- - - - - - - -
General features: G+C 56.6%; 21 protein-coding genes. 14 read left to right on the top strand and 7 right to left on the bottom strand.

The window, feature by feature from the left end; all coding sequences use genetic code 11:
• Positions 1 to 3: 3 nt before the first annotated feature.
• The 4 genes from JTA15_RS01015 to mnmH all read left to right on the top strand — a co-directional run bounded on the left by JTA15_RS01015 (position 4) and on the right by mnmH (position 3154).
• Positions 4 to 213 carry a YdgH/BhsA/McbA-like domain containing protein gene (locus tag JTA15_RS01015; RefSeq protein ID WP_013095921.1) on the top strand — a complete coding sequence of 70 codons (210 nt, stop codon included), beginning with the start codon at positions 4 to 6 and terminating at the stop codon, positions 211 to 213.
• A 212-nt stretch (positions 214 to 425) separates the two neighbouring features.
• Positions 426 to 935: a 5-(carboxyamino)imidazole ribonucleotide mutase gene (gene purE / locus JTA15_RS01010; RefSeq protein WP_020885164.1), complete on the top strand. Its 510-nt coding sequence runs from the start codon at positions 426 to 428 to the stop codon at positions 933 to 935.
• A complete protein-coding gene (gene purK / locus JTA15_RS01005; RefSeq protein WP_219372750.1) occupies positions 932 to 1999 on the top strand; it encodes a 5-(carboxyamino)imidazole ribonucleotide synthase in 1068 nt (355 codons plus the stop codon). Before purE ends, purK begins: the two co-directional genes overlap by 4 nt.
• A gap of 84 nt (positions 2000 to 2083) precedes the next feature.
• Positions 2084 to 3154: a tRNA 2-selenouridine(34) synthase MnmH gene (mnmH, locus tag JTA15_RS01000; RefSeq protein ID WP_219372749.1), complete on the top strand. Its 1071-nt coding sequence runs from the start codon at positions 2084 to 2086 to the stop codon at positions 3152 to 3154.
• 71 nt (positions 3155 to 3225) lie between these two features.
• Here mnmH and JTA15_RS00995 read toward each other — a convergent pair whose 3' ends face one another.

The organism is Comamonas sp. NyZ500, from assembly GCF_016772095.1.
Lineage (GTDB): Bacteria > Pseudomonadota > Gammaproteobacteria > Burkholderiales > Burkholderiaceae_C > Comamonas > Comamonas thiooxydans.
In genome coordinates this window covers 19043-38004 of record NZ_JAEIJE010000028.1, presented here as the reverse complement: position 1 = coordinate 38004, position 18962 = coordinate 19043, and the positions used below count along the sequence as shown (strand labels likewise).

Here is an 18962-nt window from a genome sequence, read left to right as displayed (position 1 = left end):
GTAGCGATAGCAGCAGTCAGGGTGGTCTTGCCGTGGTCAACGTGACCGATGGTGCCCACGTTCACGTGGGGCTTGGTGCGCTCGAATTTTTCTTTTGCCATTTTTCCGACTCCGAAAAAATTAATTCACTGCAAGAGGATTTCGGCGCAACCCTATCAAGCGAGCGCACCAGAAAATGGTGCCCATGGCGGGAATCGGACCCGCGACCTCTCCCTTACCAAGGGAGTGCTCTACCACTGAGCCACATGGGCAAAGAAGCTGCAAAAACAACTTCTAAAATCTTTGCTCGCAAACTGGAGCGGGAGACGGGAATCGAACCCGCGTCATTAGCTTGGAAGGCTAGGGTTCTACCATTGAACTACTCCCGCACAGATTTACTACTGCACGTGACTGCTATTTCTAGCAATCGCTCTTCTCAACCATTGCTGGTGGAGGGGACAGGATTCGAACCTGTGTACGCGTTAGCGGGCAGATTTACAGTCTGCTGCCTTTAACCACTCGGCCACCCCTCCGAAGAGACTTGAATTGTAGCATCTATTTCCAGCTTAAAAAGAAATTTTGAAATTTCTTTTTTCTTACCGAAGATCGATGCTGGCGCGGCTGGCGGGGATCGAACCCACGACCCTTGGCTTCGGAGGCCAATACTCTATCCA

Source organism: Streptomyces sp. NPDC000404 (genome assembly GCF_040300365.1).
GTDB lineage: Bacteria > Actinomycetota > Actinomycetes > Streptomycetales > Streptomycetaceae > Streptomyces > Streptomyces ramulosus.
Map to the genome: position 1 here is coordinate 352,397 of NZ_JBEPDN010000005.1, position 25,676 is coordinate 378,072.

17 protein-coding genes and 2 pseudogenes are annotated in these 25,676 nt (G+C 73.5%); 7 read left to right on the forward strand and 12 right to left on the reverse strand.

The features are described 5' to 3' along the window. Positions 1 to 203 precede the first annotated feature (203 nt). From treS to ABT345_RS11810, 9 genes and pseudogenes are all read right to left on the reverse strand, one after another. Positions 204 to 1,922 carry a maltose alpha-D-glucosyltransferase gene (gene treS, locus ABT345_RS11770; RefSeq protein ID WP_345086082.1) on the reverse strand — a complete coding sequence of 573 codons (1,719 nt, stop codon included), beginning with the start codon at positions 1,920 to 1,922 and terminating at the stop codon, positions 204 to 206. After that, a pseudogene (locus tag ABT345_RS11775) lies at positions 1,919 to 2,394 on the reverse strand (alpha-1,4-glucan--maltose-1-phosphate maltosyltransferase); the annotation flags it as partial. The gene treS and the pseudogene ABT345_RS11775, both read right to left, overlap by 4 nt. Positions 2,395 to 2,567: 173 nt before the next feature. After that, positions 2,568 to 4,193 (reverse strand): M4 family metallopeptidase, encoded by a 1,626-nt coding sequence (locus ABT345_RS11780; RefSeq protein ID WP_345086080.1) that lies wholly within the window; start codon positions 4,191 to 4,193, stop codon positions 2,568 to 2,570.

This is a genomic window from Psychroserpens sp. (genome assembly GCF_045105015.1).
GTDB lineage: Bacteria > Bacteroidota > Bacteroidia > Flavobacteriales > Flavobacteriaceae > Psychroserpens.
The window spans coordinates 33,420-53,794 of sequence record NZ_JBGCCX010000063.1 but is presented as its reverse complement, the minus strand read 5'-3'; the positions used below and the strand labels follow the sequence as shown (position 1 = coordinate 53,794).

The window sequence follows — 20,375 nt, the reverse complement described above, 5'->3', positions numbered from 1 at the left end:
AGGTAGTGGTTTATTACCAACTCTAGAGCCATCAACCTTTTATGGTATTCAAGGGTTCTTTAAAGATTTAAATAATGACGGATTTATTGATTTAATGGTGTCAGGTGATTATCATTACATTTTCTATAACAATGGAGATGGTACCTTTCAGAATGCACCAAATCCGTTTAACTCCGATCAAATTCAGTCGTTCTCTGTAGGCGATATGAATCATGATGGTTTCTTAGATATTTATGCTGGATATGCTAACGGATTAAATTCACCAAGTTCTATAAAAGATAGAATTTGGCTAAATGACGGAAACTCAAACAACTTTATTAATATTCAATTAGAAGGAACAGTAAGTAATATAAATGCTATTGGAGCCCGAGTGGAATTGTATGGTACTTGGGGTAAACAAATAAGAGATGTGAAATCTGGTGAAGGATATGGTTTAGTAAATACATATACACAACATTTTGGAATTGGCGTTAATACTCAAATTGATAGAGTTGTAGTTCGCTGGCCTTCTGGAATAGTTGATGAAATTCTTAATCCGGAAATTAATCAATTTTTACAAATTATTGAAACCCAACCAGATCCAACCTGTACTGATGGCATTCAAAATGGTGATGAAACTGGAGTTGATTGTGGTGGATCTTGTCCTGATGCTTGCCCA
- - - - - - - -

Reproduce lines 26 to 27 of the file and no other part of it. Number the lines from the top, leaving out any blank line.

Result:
The window sequence follows — 20,375 nt, the reverse complement described above, 5'->3', positions numbered from 1 at the left end:
AGGTAGTGGTTTATTACCAACTCTAGAGCCATCAACCTTTTATGGTATTCAAGGGTTCTTTAAAGATTTAAATAATGACGGATTTATTGATTTAATGGTGTCAGGTGATTATCATTACATTTTCTATAACAATGGAGATGGTACCTTTCAGAATGCACCAAATCCGTTTAACTCCGATCAAATTCAGTCGTTCTCTGTAGGCGATATGAATCATGATGGTTTCTTAGATATTTATGCTGGATATGCTAACGGATTAAATTCACCAAGTTCTATAAAAGATAGAATTTGGCTAAATGACGGAAACTCAAACAACTTTATTAATATTCAATTAGAAGGAACAGTAAGTAATATAAATGCTATTGGAGCCCGAGTGGAATTGTATGGTACTTGGGGTAAACAAATAAGAGATGTGAAATCTGGTGAAGGATATGGTTTAGTAAATACATATACACAACATTTTGGAATTGGCGTTAATACTCAAATTGATAGAGTTGTAGTTCGCTGGCCTTCTGGAATAGTTGATGAAATTCTTAATCCGGAAATTAATCAATTTTTACAAATTATTGAAACCCAACCAGATCCAACCTGTACTGATGGCATTCAAAATGGTGATGAAACTGGAGTTGATTGTGGTGGATCTTGTCCTGATGCTTGCCCA